Four new chairs appointed

April 29, 2004, Vol. 30, no. 1
By Carol Thorbes



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The appointment of four new Canada Research Chairs at Simon Fraser University has significantly strengthened the university's research capacity in the health sciences and technology management.

Jamie Scott, a molecular biologist, internationally known for her groundbreaking efforts to develop a vaccine against HIV-1 (the AIDS virus), has been appointed to a tier one chair.

John McDonald, a psychologist, David Vocadlo, a bio-organic chemist, and Ian McCarthy, a chartered engineer and technology management expert, have been appointed to tier two chairs.

The program awards universities $200,000 for each senior (tier one) appointment and $100,000 for each entry level appointment (tier two), annually.

Tier one chairs have seven-year terms and are renewable. Tier two chairs are for five-years and can be renewed once.

As the Canada Research Chair in immunology and vaccine research, Scott is filling the first of four Canada Research Chairs allocated to SFU's new faculty of health sciences.

Scott is developing vaccines that stimulate the immune system to selectively produce neutralizing and protective antibodies against HIV-1.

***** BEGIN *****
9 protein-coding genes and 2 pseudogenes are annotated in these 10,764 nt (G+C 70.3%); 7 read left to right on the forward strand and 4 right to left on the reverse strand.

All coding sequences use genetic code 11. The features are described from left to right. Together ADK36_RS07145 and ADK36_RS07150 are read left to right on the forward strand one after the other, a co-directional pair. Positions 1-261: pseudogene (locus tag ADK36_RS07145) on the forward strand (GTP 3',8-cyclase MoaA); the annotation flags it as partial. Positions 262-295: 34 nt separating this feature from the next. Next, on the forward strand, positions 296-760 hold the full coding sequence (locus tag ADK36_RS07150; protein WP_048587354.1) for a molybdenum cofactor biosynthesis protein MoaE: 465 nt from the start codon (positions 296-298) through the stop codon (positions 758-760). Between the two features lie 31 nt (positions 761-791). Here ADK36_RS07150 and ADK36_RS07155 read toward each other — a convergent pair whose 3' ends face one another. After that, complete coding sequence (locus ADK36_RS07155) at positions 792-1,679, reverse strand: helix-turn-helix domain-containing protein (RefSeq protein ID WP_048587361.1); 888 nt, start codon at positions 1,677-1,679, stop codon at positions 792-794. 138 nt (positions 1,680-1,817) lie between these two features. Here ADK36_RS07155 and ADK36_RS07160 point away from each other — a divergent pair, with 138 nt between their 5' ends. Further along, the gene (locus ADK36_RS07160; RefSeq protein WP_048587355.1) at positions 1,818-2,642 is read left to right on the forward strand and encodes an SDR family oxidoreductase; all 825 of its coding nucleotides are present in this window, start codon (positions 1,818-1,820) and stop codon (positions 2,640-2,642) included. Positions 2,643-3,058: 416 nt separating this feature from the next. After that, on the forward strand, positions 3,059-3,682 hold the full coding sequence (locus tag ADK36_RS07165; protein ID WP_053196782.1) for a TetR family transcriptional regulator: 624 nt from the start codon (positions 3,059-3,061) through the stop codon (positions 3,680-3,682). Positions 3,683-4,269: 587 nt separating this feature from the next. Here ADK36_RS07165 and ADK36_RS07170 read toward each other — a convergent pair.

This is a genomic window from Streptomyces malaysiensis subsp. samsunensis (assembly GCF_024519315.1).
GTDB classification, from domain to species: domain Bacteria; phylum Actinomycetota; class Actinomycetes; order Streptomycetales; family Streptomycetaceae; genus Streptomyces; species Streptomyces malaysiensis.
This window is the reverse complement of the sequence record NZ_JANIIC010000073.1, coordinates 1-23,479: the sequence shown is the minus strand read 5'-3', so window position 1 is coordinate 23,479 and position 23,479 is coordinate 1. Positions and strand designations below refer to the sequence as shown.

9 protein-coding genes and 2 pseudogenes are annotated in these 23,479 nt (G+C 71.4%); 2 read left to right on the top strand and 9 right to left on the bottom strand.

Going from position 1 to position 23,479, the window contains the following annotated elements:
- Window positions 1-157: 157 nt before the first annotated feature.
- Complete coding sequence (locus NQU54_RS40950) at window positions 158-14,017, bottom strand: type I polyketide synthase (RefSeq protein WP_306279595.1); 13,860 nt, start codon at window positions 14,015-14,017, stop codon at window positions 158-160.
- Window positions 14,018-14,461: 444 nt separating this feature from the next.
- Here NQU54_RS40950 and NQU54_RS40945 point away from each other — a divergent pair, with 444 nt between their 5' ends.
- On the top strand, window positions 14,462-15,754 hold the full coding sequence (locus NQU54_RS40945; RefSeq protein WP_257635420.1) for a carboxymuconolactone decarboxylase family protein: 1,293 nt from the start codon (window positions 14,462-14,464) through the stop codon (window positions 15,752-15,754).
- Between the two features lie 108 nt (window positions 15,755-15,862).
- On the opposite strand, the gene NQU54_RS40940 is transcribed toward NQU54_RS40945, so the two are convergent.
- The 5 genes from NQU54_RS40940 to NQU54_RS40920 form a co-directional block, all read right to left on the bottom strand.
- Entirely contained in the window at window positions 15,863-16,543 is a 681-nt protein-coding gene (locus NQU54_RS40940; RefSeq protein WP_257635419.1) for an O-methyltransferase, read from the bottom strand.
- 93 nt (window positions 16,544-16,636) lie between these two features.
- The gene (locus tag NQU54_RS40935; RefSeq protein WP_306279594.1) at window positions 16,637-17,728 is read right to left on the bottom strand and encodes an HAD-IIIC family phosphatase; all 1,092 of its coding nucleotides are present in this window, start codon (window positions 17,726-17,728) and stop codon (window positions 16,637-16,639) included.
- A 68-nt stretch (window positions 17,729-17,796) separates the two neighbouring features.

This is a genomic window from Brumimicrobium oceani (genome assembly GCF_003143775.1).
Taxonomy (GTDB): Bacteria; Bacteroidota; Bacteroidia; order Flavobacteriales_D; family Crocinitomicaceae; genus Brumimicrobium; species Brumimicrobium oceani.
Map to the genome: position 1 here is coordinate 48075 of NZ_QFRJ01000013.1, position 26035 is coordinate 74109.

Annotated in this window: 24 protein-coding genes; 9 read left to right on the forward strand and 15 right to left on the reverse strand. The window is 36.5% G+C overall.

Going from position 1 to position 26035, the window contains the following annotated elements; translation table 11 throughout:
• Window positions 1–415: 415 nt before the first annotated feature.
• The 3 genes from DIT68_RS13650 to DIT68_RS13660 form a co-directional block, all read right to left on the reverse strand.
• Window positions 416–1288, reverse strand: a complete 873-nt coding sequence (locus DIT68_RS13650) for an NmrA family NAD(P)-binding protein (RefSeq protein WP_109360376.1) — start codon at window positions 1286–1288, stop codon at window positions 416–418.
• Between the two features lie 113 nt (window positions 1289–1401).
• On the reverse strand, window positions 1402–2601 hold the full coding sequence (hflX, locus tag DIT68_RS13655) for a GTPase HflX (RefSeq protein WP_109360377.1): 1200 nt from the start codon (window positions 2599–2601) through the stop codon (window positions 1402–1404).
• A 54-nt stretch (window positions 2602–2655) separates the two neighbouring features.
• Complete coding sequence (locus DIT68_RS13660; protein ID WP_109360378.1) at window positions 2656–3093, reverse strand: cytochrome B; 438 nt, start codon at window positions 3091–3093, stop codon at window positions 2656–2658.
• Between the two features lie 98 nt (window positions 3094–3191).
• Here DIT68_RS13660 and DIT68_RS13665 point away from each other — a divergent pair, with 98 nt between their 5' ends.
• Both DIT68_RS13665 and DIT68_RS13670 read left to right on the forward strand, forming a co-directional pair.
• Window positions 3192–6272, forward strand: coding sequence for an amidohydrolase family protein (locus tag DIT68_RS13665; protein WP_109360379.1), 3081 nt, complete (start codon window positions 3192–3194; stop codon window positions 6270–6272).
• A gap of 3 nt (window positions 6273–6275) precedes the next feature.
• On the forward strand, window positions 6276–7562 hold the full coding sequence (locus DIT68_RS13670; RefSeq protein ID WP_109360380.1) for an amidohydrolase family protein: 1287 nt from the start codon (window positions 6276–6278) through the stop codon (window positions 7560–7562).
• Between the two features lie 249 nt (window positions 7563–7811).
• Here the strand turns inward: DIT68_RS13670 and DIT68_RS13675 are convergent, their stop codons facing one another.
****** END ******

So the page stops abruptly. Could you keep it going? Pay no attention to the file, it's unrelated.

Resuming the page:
Vocadlo has come to SFU's chemistry department from the University of California's departments of chemistry, and molecular and cell biology.

He is internationally respected in the field of glycobiology, the study of how carbohydrates affect critical processes in biological systems.

As a Canada Research Chair in chemical glycobiology, Vocadlo is investigating how certain sugars alter proteins and disrupt cell functions.
Vocadlo wants to understand how this dysfunction contributes to the onset of diabetes and neuro-degeneration.

Funding from the Protein Engineering Network of centres of excellence, another federal program, has helped attract Vocadlo to SFU.
McDonald, also from the University of California, came to SFU's department of psychology almost three years ago.

His chair in cognitive neuroscience will enable him to further his unprecedented research on how perception of objects using one sense influences perception of those objects using other senses.

McDonald's research may lead to improvements in the diagnoses and treatments of various attention-related illnesses.

McCarthy, a Canada Research Chair in management of technology, recently came to SFU's faculty of business administration from the University of Warwick and the University of Sheffield in the United Kingdom.

McCarthy's Canada Research Chair will enable him to further his development of operational and management strategies to ensure that Canada's biotechnology firms thrive.

McCarthy is establishing a centre of biotechnology management at SFU to conduct and disseminate research aimed at improving the performance and sustainability of biotech firms.

The Canada Foundation for Innovation has awarded McCarthy, Vocadlo and Scott about $544,000 in total, in infrastructure grants to support their chairs.

SFU has now filled 23 of its 43 Canada Research chairs.

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